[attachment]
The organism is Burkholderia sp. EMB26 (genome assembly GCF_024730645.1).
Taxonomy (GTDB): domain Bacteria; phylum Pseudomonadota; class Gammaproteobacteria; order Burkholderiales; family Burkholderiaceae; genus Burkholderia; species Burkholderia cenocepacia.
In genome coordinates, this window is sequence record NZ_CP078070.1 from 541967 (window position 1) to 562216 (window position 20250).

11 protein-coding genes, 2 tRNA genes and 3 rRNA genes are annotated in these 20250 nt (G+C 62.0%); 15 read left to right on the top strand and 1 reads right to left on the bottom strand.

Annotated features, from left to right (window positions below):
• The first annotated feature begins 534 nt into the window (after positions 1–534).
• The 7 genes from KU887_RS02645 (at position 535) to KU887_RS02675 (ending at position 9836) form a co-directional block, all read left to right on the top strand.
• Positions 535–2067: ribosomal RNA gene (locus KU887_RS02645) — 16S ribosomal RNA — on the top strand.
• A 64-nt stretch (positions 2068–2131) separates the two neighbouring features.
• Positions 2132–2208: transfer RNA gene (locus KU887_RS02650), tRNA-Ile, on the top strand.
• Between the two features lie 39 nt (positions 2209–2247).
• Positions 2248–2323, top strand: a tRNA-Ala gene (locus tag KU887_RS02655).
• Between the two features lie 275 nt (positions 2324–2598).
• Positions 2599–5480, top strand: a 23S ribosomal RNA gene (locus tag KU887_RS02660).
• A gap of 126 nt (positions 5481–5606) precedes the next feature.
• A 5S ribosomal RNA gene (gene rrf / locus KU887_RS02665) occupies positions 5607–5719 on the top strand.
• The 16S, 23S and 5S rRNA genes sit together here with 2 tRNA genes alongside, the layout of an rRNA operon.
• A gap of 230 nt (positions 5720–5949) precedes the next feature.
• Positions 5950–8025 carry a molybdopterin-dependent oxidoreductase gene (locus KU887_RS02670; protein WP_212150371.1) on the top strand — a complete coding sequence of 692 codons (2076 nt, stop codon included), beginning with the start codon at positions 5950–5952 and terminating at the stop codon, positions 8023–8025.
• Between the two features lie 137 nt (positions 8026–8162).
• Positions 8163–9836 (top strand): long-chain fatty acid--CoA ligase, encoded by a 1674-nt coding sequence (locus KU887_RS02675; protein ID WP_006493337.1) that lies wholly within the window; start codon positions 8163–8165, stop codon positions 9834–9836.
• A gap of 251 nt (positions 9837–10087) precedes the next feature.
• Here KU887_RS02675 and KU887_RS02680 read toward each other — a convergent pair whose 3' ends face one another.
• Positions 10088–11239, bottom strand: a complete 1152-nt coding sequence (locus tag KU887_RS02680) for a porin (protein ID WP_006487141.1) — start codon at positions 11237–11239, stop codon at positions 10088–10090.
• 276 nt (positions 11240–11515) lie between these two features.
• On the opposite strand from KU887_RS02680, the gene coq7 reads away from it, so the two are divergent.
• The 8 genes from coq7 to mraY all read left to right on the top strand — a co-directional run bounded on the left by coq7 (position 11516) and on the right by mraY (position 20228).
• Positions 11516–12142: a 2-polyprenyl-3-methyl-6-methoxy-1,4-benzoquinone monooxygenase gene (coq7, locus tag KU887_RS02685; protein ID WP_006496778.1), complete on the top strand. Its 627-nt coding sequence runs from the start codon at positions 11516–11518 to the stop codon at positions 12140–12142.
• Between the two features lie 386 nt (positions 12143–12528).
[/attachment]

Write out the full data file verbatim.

The organism is Burkholderia sp. EMB26 (genome assembly GCF_024730645.1).
Taxonomy (GTDB): domain Bacteria; phylum Pseudomonadota; class Gammaproteobacteria; order Burkholderiales; family Burkholderiaceae; genus Burkholderia; species Burkholderia cenocepacia.
In genome coordinates, this window is sequence record NZ_CP078070.1 from 541967 (window position 1) to 562216 (window position 20250).

11 protein-coding genes, 2 tRNA genes and 3 rRNA genes are annotated in these 20250 nt (G+C 62.0%); 15 read left to right on the top strand and 1 reads right to left on the bottom strand.

Annotated features, from left to right (window positions below):
• The first annotated feature begins 534 nt into the window (after positions 1–534).
• The 7 genes from KU887_RS02645 (at position 535) to KU887_RS02675 (ending at position 9836) form a co-directional block, all read left to right on the top strand.
• Positions 535–2067: ribosomal RNA gene (locus KU887_RS02645) — 16S ribosomal RNA — on the top strand.
• A 64-nt stretch (positions 2068–2131) separates the two neighbouring features.
• Positions 2132–2208: transfer RNA gene (locus KU887_RS02650), tRNA-Ile, on the top strand.
• Between the two features lie 39 nt (positions 2209–2247).
• Positions 2248–2323, top strand: a tRNA-Ala gene (locus tag KU887_RS02655).
• Between the two features lie 275 nt (positions 2324–2598).
• Positions 2599–5480, top strand: a 23S ribosomal RNA gene (locus tag KU887_RS02660).
• A gap of 126 nt (positions 5481–5606) precedes the next feature.
• A 5S ribosomal RNA gene (gene rrf / locus KU887_RS02665) occupies positions 5607–5719 on the top strand.
• The 16S, 23S and 5S rRNA genes sit together here with 2 tRNA genes alongside, the layout of an rRNA operon.
• A gap of 230 nt (positions 5720–5949) precedes the next feature.
• Positions 5950–8025 carry a molybdopterin-dependent oxidoreductase gene (locus KU887_RS02670; protein WP_212150371.1) on the top strand — a complete coding sequence of 692 codons (2076 nt, stop codon included), beginning with the start codon at positions 5950–5952 and terminating at the stop codon, positions 8023–8025.
• Between the two features lie 137 nt (positions 8026–8162).
• Positions 8163–9836 (top strand): long-chain fatty acid--CoA ligase, encoded by a 1674-nt coding sequence (locus KU887_RS02675; protein ID WP_006493337.1) that lies wholly within the window; start codon positions 8163–8165, stop codon positions 9834–9836.
• A gap of 251 nt (positions 9837–10087) precedes the next feature.
• Here KU887_RS02675 and KU887_RS02680 read toward each other — a convergent pair whose 3' ends face one another.
• Positions 10088–11239, bottom strand: a complete 1152-nt coding sequence (locus tag KU887_RS02680) for a porin (protein ID WP_006487141.1) — start codon at positions 11237–11239, stop codon at positions 10088–10090.
• 276 nt (positions 11240–11515) lie between these two features.
• On the opposite strand from KU887_RS02680, the gene coq7 reads away from it, so the two are divergent.
• The 8 genes from coq7 to mraY all read left to right on the top strand — a co-directional run bounded on the left by coq7 (position 11516) and on the right by mraY (position 20228).
• Positions 11516–12142: a 2-polyprenyl-3-methyl-6-methoxy-1,4-benzoquinone monooxygenase gene (coq7, locus tag KU887_RS02685; protein ID WP_006496778.1), complete on the top strand. Its 627-nt coding sequence runs from the start codon at positions 11516–11518 to the stop codon at positions 12140–12142.
• Between the two features lie 386 nt (positions 12143–12528).